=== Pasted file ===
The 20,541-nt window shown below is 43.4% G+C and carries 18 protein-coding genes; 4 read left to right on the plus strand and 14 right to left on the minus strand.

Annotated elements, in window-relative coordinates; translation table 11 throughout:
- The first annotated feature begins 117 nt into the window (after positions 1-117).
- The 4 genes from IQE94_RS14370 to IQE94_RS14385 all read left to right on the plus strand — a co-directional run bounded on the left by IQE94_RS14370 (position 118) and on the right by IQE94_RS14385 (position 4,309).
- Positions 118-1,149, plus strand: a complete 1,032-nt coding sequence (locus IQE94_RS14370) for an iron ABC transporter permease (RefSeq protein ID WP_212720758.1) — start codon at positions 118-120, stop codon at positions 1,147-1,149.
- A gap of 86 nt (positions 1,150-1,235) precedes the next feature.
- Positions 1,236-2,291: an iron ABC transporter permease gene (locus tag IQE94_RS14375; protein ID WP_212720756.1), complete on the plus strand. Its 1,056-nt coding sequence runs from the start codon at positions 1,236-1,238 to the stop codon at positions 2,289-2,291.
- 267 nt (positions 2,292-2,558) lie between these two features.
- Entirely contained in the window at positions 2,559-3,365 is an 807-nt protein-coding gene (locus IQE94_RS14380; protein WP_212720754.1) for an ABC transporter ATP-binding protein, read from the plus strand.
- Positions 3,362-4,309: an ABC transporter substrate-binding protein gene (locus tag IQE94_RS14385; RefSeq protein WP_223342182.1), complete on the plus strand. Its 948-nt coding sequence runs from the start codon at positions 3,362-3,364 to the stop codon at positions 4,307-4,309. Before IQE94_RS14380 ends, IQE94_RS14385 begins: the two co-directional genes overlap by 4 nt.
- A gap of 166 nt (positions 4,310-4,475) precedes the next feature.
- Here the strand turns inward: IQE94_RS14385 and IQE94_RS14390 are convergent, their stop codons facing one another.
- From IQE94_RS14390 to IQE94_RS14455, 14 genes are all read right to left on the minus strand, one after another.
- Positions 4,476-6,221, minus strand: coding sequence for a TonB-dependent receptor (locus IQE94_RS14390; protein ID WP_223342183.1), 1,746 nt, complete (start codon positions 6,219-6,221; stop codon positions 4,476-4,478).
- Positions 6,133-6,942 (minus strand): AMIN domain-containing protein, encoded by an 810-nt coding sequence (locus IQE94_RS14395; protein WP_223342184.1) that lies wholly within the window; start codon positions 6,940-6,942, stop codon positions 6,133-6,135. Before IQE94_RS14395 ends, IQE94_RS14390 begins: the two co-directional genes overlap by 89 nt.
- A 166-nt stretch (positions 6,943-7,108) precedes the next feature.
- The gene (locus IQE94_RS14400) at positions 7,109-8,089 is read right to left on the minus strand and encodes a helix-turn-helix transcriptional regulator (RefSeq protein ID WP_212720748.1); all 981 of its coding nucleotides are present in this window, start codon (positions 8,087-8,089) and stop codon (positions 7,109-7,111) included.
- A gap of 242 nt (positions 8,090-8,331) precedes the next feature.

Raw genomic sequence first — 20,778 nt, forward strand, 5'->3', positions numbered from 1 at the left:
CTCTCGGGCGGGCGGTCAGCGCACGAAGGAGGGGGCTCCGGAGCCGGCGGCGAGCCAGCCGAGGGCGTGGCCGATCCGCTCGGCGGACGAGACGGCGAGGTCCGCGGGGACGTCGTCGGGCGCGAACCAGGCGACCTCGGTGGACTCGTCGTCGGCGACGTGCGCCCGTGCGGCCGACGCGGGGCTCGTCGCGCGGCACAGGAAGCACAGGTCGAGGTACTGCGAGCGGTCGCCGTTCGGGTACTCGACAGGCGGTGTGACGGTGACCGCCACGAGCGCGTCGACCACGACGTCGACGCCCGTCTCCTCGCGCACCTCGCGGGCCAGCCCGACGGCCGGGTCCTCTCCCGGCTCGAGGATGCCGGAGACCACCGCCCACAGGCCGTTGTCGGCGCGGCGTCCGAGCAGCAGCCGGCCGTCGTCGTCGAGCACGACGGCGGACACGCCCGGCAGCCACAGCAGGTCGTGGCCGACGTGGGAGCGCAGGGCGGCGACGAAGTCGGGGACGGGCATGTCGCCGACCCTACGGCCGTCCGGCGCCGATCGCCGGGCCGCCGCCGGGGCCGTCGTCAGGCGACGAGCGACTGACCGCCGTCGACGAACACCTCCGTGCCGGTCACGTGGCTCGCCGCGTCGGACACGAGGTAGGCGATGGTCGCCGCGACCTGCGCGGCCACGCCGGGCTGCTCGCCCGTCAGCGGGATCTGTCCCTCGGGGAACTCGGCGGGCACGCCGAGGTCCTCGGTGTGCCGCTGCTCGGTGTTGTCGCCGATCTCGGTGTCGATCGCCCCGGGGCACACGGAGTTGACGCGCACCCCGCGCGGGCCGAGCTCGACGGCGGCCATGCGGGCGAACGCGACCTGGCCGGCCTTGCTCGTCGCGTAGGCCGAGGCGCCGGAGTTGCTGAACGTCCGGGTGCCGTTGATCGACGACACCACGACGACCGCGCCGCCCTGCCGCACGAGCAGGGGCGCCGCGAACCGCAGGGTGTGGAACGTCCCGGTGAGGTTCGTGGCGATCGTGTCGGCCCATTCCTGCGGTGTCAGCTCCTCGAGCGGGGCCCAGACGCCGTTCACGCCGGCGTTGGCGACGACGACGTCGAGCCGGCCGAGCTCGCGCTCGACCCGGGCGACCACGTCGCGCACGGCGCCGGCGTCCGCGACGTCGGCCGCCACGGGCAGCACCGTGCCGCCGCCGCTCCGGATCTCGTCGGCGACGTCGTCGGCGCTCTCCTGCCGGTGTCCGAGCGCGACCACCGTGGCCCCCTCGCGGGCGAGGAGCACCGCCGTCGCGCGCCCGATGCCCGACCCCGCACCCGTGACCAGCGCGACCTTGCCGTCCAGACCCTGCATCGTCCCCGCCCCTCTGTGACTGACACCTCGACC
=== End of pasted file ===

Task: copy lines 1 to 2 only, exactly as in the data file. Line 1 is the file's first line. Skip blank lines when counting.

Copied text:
The 20,541-nt window shown below is 43.4% G+C and carries 18 protein-coding genes; 4 read left to right on the plus strand and 14 right to left on the minus strand.

Annotated elements, in window-relative coordinates; translation table 11 throughout: